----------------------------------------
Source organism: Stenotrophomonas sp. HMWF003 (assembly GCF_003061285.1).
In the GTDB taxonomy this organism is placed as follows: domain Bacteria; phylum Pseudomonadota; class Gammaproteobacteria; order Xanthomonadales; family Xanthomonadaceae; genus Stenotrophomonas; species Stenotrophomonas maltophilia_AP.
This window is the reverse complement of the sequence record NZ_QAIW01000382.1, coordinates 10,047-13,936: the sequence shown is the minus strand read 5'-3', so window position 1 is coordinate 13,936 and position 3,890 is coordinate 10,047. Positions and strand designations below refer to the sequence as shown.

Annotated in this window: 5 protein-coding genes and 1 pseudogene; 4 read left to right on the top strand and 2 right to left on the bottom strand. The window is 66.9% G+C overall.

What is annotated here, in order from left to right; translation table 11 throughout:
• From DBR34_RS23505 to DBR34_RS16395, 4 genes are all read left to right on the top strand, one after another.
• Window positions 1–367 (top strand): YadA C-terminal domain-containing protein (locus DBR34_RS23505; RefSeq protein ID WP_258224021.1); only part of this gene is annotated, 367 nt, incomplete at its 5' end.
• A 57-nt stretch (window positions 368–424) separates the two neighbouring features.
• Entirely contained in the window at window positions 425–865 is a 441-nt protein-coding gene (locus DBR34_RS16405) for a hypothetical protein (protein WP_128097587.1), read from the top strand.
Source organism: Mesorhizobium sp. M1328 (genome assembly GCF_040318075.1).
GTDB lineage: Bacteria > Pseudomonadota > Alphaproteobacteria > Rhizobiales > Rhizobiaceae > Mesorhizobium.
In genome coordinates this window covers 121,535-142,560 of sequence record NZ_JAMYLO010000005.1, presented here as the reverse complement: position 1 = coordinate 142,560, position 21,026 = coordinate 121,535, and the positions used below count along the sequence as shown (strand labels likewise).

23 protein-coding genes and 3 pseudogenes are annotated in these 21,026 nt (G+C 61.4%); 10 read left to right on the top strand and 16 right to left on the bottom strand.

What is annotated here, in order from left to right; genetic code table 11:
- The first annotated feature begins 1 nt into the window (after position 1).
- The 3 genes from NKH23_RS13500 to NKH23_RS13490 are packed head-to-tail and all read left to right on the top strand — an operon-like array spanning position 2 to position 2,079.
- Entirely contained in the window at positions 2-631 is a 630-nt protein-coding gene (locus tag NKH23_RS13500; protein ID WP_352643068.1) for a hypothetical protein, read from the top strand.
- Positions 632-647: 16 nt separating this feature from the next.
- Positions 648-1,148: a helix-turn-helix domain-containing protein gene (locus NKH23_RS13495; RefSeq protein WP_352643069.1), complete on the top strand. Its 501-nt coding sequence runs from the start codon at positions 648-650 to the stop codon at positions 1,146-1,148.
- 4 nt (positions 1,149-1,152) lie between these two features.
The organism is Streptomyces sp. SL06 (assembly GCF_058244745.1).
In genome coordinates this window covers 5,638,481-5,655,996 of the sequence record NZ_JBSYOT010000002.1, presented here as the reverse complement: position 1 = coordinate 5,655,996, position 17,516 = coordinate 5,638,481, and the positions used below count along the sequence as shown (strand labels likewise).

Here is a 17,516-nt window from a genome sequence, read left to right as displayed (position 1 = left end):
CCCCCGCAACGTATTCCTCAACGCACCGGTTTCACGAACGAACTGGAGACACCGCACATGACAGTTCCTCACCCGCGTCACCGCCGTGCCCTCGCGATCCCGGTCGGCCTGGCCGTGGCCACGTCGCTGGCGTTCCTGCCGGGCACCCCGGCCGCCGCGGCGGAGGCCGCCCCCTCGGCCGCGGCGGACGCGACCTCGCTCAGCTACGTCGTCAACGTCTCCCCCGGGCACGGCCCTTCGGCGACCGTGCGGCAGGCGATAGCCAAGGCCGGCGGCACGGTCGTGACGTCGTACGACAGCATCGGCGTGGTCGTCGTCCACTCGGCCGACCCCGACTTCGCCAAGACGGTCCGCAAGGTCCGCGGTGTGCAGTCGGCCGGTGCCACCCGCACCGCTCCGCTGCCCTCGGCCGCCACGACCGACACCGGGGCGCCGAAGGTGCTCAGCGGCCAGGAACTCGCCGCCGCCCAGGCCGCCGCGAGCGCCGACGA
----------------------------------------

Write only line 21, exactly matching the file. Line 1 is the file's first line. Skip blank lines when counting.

The organism is Streptomyces sp. SL06 (assembly GCF_058244745.1).